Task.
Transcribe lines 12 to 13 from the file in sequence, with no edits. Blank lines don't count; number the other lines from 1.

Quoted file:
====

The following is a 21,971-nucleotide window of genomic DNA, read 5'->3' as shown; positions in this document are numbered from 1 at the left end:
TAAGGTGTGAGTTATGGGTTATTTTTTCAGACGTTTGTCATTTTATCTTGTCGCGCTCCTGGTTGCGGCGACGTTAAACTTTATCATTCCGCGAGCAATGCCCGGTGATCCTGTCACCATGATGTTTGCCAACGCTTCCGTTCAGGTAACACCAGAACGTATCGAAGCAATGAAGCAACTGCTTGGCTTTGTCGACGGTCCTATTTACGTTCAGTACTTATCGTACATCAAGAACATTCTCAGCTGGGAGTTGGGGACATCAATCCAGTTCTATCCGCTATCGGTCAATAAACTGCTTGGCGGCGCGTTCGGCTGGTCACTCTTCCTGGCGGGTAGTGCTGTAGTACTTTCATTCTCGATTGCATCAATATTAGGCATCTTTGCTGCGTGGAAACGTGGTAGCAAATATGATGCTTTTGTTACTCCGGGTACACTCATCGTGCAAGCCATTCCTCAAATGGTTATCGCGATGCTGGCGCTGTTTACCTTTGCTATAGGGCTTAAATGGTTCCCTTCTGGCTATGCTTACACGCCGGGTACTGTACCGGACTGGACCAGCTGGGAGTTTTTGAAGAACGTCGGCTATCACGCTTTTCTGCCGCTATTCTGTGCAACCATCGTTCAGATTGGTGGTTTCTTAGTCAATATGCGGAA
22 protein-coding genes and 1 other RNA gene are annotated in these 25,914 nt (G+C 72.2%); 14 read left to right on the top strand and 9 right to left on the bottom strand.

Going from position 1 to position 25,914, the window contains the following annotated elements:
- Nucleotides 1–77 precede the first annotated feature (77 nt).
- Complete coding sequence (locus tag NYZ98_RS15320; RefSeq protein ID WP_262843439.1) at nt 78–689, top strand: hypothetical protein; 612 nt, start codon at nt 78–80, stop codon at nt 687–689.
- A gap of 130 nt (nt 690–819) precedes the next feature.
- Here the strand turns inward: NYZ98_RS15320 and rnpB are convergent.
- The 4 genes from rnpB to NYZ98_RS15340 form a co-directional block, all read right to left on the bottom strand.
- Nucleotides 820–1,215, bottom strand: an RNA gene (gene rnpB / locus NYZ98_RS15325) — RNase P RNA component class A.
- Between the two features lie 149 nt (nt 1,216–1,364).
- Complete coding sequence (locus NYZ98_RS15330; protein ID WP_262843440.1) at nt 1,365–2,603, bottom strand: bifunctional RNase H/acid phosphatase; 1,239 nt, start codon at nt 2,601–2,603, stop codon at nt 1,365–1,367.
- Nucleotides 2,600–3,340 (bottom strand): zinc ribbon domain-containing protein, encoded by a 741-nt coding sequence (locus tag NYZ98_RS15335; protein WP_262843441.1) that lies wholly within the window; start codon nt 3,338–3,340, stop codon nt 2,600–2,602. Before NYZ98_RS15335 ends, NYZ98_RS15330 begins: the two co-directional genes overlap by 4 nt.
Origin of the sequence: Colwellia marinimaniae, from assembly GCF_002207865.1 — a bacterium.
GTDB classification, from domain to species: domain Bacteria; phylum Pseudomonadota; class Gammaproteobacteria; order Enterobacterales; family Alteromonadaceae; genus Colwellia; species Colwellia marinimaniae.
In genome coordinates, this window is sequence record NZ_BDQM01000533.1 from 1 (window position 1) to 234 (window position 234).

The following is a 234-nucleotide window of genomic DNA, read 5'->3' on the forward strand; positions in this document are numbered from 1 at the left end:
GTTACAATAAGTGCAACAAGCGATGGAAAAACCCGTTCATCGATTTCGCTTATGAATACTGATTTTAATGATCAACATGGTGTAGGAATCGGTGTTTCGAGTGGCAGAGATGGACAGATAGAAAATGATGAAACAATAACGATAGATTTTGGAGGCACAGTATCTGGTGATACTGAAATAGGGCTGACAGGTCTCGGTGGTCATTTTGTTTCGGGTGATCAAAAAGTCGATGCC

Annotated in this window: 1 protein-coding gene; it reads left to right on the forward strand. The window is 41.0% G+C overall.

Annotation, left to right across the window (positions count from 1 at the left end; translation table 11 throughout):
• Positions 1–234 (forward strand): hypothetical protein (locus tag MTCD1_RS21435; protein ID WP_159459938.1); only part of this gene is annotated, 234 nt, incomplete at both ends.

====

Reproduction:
- Complete coding sequence (locus NYZ98_RS15330; protein ID WP_262843440.1) at nt 1,365–2,603, bottom strand: bifunctional RNase H/acid phosphatase; 1,239 nt, start codon at nt 2,601–2,603, stop codon at nt 1,365–1,367.
- Nucleotides 2,600–3,340 (bottom strand): zinc ribbon domain-containing protein, encoded by a 741-nt coding sequence (locus tag NYZ98_RS15335; protein WP_262843441.1) that lies wholly within the window; start codon nt 3,338–3,340, stop codon nt 2,600–2,602. Before NYZ98_RS15335 ends, NYZ98_RS15330 begins: the two co-directional genes overlap by 4 nt.